by Hal Mattern
With consolidations on the rise in the motorcoach industry through mergers and acquisitions, many operators are considering whether now might be a good time to sell their businesses.
And when they do decide to sell and drive off into the sunset, operators basically have two choices, said Brad Lindsay, managing director of Corporate Finance Associates in Memphis: They can sell to their managers or family members, or they can sell to or partner with a third-party buyer, both of which require planning.
Or they could do nothing, which usually turns out badly.
“This is something we see a lot,” Lindsay said during the EXPO education session “Planning and Positioning Your Business for the Future – Creating an Asset that Can Be Sold, Acquired or Passed on Within Your Family.”
“An example would be when a husband passes and his wife unexpectedly is handed responsibility for the business,” he said. “That passes the liquidate-or-sell position to the family while they are mourning.”
Such a scenario inevitably results in the value of the company diminishing. “We’ve never seen this play out differently,” Lindsay said.
That’s why he recommended that operators who are thinking about selling conduct strategic planning to prepare for the sale. That includes developing a transition plan and determining the value of the company. There also are tax considerations.
Lindsay said there are pros and cons to selling your company to a manager or family member. On the positive side, if you have built a great company your manager should be able to step in and continue to run it well. If you sell to family members, they will be able to control the company’s future.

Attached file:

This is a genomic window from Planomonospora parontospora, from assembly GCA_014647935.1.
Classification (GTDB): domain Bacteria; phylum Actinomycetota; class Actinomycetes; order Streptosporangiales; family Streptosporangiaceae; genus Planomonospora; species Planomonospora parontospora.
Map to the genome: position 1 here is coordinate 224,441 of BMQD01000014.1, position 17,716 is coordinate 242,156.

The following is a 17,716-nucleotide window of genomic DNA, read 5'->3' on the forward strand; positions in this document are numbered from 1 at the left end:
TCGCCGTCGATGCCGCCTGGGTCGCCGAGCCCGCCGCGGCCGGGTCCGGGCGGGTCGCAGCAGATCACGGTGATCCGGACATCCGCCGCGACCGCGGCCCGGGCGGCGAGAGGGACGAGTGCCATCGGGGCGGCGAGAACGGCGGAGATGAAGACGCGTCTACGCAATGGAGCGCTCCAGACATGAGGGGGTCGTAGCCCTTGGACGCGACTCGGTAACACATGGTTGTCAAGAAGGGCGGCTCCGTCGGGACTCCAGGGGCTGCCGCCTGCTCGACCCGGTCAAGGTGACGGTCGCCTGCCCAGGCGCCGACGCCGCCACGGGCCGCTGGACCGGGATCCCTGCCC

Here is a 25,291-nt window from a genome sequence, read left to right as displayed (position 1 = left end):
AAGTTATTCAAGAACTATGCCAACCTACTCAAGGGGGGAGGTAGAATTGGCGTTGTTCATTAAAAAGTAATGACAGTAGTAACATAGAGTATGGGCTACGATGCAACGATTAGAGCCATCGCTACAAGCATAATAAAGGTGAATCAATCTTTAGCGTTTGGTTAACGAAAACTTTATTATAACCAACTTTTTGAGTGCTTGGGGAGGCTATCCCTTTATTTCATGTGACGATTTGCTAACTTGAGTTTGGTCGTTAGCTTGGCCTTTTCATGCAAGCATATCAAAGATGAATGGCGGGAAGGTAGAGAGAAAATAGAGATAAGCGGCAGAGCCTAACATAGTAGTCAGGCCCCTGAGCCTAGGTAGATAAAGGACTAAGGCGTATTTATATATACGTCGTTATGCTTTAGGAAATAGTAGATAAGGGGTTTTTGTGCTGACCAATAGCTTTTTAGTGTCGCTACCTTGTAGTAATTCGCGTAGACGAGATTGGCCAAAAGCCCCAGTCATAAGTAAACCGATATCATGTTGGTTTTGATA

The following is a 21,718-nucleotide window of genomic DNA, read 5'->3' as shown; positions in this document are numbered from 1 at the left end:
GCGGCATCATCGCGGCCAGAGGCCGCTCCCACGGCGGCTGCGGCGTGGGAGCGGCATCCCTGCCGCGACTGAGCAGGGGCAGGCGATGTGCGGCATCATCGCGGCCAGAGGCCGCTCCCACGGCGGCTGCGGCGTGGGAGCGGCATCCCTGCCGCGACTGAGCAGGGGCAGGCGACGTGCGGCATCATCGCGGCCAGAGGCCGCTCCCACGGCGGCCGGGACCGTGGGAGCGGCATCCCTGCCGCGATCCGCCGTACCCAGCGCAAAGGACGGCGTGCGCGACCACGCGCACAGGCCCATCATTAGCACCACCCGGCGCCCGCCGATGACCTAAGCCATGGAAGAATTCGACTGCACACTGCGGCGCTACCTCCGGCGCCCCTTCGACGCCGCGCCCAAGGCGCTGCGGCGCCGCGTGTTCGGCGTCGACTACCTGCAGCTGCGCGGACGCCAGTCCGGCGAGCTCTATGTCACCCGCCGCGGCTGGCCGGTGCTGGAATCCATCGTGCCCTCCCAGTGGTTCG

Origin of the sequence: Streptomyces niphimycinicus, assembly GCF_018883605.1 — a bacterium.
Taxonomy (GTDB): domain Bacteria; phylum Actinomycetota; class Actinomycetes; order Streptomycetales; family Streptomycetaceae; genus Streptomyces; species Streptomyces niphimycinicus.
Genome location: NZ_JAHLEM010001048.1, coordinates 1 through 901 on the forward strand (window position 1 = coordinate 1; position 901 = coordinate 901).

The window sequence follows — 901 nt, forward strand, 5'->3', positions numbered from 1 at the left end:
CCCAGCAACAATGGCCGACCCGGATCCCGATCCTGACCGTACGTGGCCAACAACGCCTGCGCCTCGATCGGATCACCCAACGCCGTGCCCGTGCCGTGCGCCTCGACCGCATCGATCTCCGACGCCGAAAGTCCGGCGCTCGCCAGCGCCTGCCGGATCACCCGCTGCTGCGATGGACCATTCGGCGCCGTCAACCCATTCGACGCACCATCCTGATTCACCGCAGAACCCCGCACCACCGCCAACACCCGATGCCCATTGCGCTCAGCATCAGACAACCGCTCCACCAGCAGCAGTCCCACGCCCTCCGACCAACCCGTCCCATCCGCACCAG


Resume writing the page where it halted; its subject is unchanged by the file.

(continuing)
On the negative side, there is a good chance the buyers will need you to personally guarantee debt.
“Do you want to personally guarantee a million dollars in bank debt while someone else runs the company?” Lindsay said. “Does your manager have the cash and means to purchase it? How many managers (or family members) have a million dollars burning a hole in their pocket to pay a 25 percent down payment?”
He said another consideration is whether the buyers are comfortable with the challenges they will face, including insurance, the driver shortage, fleet purchases and maintaining a solid management team. He suggested that you take a month off now and then to see how they do running the company on their own.
Selling or partnering with a third party is another option that has been popular in the motorcoach industry. That could involve selling the company outright to another motorcoach operator or to private equity investors. Operators can agree to stay on with the company for a few years to help with the transition or keep a percentage of their ownership.
Lindsay said there currently is about $2.4 trillion invested in private equity that is looking to buy businesses, including motorcoach companies, and private equity investors often are willing to pay a premium.
“There is more capital chasing fewer deals,” he said.